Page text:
TORONTO, Oct. 7, 2015 /CNW/ - The federal Liberals and the NDP are right about this much: There is a more sensible way to tax the stock options that are granted as compensation by corporations than the approach the federal government takes now. But both parties are wrong about how much revenue an appropriate tax reform will add to the treasury. Far from the half-billion dollars or more in additional tax revenue both parties calculate they will enjoy by changing the taxation of stock options, the appropriate reform will actually result in marginally lower tax revenue. This, according to a report released today at a press conference with authors Jack Mintz and V. Balaji Venkatachalam.
As it stands, stock options are treated differently than salary and other forms of cash compensation when it comes to taxing an employee or director, in that they are subject to only half taxation, similar to capital gains. They are also treated differently than cash compensation for the corporation granting the options, in that they cannot be deducted from corporate income tax. The federal NDP and Liberals have both accepted the growing criticism, which only intensified in the aftermath of the 2008 financial crisis, that the lower tax rate is an unfair tax break for those employees who receive stock options. Both parties have proposed to change that, leaving an exemption for startup companies only, with the NDP proposing full personal taxation for all stock options and the Liberals proposing it for options-based compensation exceeding $100,000.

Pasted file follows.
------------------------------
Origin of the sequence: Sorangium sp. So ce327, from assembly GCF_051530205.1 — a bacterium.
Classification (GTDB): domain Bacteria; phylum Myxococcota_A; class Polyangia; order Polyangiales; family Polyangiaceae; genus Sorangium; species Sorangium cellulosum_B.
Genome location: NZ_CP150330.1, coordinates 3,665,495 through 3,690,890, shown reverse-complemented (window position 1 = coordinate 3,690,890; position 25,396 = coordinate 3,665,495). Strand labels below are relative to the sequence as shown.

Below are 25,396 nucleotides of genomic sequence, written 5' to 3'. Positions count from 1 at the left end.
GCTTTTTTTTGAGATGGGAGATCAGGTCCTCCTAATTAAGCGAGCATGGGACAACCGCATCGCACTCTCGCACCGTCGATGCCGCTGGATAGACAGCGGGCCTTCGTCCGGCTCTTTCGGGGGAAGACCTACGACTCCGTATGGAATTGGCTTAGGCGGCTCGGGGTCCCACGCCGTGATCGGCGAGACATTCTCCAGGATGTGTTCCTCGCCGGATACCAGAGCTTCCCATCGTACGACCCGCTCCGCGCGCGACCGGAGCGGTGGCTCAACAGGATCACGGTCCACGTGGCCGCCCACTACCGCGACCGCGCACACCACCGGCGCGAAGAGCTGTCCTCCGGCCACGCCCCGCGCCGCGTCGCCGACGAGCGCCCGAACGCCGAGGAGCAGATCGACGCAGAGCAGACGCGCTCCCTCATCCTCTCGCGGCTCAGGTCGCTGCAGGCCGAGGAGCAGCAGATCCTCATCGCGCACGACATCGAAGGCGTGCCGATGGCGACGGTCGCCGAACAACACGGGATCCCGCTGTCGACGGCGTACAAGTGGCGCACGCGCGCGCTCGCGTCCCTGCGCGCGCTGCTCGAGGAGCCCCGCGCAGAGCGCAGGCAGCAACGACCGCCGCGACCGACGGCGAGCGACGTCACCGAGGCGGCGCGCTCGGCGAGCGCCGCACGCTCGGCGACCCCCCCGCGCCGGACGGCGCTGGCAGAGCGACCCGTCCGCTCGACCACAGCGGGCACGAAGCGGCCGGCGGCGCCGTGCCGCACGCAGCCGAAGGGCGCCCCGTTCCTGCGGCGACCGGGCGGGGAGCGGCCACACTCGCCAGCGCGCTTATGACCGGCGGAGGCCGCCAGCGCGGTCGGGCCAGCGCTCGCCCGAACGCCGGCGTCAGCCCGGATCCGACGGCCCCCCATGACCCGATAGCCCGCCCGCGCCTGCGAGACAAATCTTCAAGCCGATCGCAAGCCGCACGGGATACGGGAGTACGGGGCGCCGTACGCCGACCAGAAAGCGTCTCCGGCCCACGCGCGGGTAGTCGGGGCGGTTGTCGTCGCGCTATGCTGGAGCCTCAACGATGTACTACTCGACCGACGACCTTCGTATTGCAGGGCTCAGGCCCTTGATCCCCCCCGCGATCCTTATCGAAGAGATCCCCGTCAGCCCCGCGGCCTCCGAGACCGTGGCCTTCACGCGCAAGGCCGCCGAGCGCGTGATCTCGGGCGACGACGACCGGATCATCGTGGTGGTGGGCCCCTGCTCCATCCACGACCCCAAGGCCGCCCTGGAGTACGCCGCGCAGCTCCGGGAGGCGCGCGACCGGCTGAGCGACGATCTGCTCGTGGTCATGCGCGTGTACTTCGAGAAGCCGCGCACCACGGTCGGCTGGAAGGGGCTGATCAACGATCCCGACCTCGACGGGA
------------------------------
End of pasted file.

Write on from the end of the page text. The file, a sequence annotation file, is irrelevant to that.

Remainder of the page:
The report argues that treating stock options like cash compensation would indeed be more tax efficient, reducing the distortionary effect that can influence company compensation packages in favour of stock options. But the only way to ensure that efficiency is by treating both the personal tax side of the benefit, and the corporate tax side of the benefit, in the same way as cash compensation. That is, applying full taxation to the recipient means also allowing the same deduction to an employer allowed for other forms of compensation. Changing only the personal side merely replaces one type of distortion with another, and will only result in discouraging employers from granting options, by making it a more expensive form of compensation than salary.
The NDP predicts its proposal to impose full personal taxation on stock options will raise $500 million. The Liberals predict that their similar proposal will actually raise more: Approximately $560 million. But neither proposal acknowledges the necessary symmetrical adjustment for corporations — the tax deductibility of stock-option benefits. In fact, the report calculates that the net affect for federal and provincial governments would be a slight net loss of $12 million.
The NDP and the Liberals are onto a good idea in proposing a more efficient way to tax stock options. Regardless of who wins the election, it is the right approach. But it cannot be done fairly, or successfully, without also including a deduction for the employer. And once that is accounted for, as sensible as their proposals may be, neither party should expect any extra spending money to come from implementing this change.
The paper can be downloaded at http://www.policyschool.ucalgary.ca/?q=research
SOURCE The School of Public Policy - University of Calgary
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